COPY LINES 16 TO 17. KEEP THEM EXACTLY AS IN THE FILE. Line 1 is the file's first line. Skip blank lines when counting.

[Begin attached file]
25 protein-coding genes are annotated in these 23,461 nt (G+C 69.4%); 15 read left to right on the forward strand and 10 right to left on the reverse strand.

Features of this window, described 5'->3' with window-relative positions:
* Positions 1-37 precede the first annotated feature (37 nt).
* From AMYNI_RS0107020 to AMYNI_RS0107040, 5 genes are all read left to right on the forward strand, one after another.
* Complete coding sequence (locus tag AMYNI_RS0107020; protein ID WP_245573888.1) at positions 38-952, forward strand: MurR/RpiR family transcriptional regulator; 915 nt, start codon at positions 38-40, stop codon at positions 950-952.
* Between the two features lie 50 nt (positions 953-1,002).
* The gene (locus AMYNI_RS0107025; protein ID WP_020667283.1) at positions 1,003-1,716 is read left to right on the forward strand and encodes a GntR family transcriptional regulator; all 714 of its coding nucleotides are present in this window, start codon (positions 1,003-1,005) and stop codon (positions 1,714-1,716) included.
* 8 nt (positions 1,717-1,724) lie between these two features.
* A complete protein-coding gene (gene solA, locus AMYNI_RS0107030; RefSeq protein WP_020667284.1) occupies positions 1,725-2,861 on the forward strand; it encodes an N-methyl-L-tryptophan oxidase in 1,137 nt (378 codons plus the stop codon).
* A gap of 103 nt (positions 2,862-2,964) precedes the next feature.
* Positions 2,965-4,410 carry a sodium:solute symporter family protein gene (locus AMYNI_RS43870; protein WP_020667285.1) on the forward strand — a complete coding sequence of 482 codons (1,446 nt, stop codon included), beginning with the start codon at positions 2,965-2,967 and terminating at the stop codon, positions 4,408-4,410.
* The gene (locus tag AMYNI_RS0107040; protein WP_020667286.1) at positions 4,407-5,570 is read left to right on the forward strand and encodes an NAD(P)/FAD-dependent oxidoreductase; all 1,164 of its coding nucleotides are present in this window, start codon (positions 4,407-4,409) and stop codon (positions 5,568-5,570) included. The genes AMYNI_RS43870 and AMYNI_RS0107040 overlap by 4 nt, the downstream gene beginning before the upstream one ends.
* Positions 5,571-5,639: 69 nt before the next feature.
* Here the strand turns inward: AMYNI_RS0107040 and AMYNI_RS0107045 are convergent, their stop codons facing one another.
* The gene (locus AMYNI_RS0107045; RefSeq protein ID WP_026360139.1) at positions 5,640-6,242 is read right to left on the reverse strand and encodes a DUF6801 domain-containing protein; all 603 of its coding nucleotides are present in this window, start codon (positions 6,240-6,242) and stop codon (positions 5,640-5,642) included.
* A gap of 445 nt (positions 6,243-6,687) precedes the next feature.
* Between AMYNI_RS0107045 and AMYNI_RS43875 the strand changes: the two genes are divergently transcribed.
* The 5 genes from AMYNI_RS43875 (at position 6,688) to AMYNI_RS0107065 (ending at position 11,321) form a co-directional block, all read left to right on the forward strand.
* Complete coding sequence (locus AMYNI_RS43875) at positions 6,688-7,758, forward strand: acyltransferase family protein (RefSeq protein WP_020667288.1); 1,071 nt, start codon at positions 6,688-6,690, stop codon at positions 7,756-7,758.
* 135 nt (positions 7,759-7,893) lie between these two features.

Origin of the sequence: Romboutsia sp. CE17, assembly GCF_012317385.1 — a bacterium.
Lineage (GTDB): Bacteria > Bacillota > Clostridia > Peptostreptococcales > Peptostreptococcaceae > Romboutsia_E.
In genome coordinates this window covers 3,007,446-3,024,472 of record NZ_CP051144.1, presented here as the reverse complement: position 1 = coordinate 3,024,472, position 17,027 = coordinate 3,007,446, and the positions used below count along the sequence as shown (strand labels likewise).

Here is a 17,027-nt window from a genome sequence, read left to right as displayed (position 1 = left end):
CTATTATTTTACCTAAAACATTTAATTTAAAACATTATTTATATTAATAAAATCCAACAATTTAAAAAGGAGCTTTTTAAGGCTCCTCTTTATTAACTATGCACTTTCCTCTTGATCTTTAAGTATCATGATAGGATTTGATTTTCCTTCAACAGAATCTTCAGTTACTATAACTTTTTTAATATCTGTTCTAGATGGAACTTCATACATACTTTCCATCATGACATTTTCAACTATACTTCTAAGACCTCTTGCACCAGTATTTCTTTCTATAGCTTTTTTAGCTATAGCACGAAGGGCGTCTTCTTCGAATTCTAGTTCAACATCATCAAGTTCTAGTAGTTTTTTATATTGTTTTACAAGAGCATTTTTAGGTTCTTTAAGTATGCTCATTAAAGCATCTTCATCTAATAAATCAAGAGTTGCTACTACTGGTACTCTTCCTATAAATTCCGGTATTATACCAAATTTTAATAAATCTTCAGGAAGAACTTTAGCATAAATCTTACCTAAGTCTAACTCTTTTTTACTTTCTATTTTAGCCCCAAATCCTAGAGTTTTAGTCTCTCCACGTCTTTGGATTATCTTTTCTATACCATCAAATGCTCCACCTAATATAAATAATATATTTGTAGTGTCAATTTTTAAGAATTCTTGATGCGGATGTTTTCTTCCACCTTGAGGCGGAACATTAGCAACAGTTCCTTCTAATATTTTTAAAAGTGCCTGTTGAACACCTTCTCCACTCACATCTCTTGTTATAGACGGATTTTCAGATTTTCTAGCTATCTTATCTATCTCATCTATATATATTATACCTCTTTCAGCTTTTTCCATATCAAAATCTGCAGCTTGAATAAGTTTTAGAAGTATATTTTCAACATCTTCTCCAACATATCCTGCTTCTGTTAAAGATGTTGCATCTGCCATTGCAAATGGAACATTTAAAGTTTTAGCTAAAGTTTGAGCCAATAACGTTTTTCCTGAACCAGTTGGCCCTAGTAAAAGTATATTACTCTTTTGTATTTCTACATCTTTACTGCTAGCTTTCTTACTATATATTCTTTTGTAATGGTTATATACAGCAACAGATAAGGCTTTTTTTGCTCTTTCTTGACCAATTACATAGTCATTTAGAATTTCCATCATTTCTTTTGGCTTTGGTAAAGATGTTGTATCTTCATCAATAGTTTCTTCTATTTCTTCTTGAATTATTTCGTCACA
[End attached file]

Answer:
* A gap of 445 nt (positions 6,243-6,687) precedes the next feature.
* Between AMYNI_RS0107045 and AMYNI_RS43875 the strand changes: the two genes are divergently transcribed.